Our Soul Remembers: Finding Hope on Tisha B'Av


On the Ninth of Av, the anniversary of the destruction of both ancient temples, the Western Wall—now the last fragment of what was once a grand and welcoming home shared by G-d and humankind—is awash with mourners, gathering to read the book of Lamentations. They come to comfort Jerusalem on the loss of her crown and her children, who were murdered and starved as the Temple burned. They also come to find comfort themselves, seeking solace in the company of others who feel acutely the absence of a tangible G-d. No longer is G-d’s presence as obvious in our physical world, and, for some, our perpetual search for meaning and divine conversation is a poor substitute for our ancient meeting place.

Outside of the winding streets of Jerusalem’s Old City, the visceral mourning of Tisha B’Av can be more difficult to access. The days when the Temple stood can feel very far away, foreign to us in our comforts and conveniences, in our own daily struggles and challenges. We have found new ways to seek spiritual connection, new modes of divine dialogue. Standing, as many of us do, in the comparatively young country of America, we are trained to look forward, to strive, to achieve. It’s hard to take a moment to look back in conscious sadness and grieve for a life we never knew.

Nonetheless, heartfelt empathy and sadness are not foreign to us. We find ourselves at a moment in American, Jewish, and world history when we stand witness to great waves of human suffering. The strained faces we see in the news are real to us in ways that the suffering of our ancestors simply cannot be. The deep empathy we feel for today’s refugees, for imprisoned children, for victims of the American gun violence epidemic, is genuine and heart wrenching and not hypothetical in the least. Our own search for meaning in the face of tragedy, our thirst for spiritual guidance, for divine explanation, is something we feel sharply, just as our ancestors did in the wake of the Temple’s destruction.

 הִ֚יא יָֽשְׁבָ֣ה בַגּוֹיִ֔ם לֹ֥א מָֽצְאָ֖ה מָנ֑וֹחַ כָּל־רֹֽדְפֶ֥יהָ הִשִּׂיג֖וּהָ בֵּ֥ין הַמְּצָרִֽים... עֽוֹלָלֶ֛יהָ הָֽלְכ֥וּ שְׁבִ֖י לִפְנֵי־צָֽר:

She settled among the nations, [and] found no rest; all her pursuers overtook her between the borders … Her young children went into captivity before the enemy (Lam. 1:3-5).

As we read the verses of Lamentations, the parallels to more recent history jump to mind, piquing our memories, our emotional responses, and our associations. The devastation of those who witness the destruction of a way of life, the lifelong weight carried by survivors, and the urgent need to rebuild a community that was lost are all familiar phenomena to us, exactly where we stand today.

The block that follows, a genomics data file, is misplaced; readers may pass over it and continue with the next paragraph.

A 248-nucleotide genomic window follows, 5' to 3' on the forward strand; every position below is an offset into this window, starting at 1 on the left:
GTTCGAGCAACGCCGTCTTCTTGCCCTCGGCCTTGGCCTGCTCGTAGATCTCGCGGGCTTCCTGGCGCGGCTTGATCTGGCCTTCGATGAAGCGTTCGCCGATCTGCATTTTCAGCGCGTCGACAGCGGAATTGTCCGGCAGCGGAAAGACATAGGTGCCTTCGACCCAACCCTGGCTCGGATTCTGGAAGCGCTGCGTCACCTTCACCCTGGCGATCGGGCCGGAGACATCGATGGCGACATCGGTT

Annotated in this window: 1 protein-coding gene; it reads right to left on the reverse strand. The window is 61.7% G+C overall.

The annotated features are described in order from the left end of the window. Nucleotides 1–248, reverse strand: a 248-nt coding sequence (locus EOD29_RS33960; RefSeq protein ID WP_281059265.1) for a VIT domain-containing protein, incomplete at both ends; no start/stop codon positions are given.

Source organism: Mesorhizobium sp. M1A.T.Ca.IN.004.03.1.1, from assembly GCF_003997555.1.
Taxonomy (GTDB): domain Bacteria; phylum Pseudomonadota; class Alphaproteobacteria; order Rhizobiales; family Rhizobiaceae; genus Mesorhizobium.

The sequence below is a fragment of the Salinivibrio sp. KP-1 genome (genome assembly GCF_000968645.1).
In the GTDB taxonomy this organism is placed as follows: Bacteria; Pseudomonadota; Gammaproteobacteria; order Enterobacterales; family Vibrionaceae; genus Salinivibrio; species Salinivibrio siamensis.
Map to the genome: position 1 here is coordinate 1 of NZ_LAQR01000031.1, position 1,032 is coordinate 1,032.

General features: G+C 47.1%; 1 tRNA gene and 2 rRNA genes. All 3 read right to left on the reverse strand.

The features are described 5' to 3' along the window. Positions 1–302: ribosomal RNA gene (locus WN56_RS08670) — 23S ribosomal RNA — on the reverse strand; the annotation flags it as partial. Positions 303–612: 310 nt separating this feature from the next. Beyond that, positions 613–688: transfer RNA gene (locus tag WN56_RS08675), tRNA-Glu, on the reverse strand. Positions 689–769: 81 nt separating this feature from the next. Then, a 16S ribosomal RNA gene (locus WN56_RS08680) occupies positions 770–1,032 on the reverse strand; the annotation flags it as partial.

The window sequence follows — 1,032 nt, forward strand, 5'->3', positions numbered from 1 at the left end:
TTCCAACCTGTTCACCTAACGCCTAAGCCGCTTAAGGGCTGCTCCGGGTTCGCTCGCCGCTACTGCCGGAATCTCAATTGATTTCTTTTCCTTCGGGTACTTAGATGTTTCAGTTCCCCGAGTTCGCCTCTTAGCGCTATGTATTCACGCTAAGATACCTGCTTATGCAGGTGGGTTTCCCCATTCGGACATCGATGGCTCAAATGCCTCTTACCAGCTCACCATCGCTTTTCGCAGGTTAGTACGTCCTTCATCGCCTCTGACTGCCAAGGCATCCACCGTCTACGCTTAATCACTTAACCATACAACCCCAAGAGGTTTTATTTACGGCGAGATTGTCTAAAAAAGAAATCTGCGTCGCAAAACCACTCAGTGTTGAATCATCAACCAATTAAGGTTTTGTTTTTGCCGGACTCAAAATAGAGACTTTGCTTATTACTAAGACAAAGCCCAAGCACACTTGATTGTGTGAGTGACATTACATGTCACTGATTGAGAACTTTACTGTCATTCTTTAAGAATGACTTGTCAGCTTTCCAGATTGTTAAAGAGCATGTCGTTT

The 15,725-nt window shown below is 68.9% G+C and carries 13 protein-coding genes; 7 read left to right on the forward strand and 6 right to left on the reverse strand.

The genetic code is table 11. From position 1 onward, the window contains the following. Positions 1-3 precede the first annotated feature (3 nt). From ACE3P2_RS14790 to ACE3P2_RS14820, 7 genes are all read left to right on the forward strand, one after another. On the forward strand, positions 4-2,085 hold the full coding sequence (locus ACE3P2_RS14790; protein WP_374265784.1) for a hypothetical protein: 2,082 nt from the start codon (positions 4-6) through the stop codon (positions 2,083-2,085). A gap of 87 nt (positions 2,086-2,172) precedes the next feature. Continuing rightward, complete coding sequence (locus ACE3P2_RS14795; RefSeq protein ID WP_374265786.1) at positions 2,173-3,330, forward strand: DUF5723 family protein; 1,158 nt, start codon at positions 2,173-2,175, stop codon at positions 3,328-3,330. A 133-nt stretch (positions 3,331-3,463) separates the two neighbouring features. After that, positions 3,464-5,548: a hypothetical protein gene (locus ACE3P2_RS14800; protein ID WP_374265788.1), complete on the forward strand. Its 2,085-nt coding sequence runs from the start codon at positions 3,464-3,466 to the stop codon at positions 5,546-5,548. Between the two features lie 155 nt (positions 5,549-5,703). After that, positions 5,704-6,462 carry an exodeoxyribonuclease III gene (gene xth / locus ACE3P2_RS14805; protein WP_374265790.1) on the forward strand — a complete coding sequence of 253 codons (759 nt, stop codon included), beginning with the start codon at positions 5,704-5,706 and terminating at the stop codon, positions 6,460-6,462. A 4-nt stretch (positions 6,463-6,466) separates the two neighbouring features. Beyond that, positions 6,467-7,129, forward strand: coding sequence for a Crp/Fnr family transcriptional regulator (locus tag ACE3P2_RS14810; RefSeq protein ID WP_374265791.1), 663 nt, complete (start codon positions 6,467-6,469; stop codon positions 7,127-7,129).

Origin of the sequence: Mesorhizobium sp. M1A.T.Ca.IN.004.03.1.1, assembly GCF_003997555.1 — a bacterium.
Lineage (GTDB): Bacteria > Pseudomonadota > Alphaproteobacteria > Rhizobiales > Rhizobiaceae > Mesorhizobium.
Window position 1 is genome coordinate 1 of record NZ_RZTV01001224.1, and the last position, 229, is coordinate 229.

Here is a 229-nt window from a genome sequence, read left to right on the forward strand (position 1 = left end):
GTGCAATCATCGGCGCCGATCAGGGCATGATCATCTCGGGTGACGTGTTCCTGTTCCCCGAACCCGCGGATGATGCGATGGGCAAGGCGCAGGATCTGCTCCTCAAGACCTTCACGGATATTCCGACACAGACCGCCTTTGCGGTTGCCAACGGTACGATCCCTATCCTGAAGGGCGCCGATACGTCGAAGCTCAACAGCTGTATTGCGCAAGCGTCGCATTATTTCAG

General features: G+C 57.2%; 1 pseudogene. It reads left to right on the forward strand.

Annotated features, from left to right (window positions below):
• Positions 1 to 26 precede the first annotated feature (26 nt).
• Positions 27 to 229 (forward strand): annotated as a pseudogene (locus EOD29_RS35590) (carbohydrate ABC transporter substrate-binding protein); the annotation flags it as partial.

We have a long history of this kind of collective memory and associative empathy—connecting to what we may not have personally experienced but can feel nonetheless. From the table of the Passover Seder to the reverberating echo of the shofar, we count on the soul remembering what our minds do not.

זָכ֣וֹר תִּזְכּ֔וֹר וְתָשׁ֥וּחַ עָלַ֖י נַפְשִֽׁי:

My soul well remembers and is bowed down within me (Lam. 3:20).

We help our souls along with holy texts, with things to taste and smell and touch. We build a supportive scaffold of stories and study and song, and we trust that the memory of our souls can connect us all the way back, even as far as our ancient temple. In this way, we can feel the travails of our ancestors and are able to authentically mourn the losses of our nation. 

There is an old custom referenced in the Birkei Yosef (559:7) to clean one’s home on the afternoon of Tisha B’Av in preparation for the arrival of the messianic redemption. Even before the day is done, we are taught to turn to hope. Even as we mourn, we rise up and prepare for our liberation.

נִשָּׂ֤א לְבָבֵ֨נוּ֙ אֶל־כַּפָּ֔יִם אֶל־אֵ֖ל בַּשָּׁמָֽיִם:

Let us lift up our hearts to our hands, to G-d in heaven (Lam. 3:41).

The book of Lamentations itself, one of the most graphic, wounding accounts of genocide and deprivation, cannot resist inserting a chapter of hope. It reiterates the Jewish belief in G-d and urges the nation to continue to rise. To take their metaphorical hearts in their hands and demonstrate through action that we continue to trust, to build, to worship, and to dedicate our innermost selves to the improvement of our world. Whether that action comes in the form of increased human connection, intentional empathy, or social change, our memories and our mourning are only as good as the action that they engender. Memory alone is not enough, rather it is a means to increased faith and kindness and the eventual perfection and redemption of our world. 

This year on the Ninth of Av, whether you spend it in the cooling shadow of the Western Wall, on a low chair in an American synagogue, or exploring the loss of the Temple in a way that is most meaningful to you, may you succeed in tapping into our collective memory through personal action and reflection, in seeing that which your soul remembers. And even before the day is gone, may you find a way to offer up your heart for the improvement of our world. May you find the unique ways that you alone can ready it for redemption. May we join together in empathy, in connection and purpose, and find comfort in creating new joyful memories together.


Sara Bellin is a non-profit program manager and freelance writer in the Boston area. By day she engages with contemporary challenges in Jewish education, and then pulls up her chair again at home to write articles relating to Jewish lifestyle, identity and values. Bellin lives in Brookline with her husband and two year old son.

August 10, 2019





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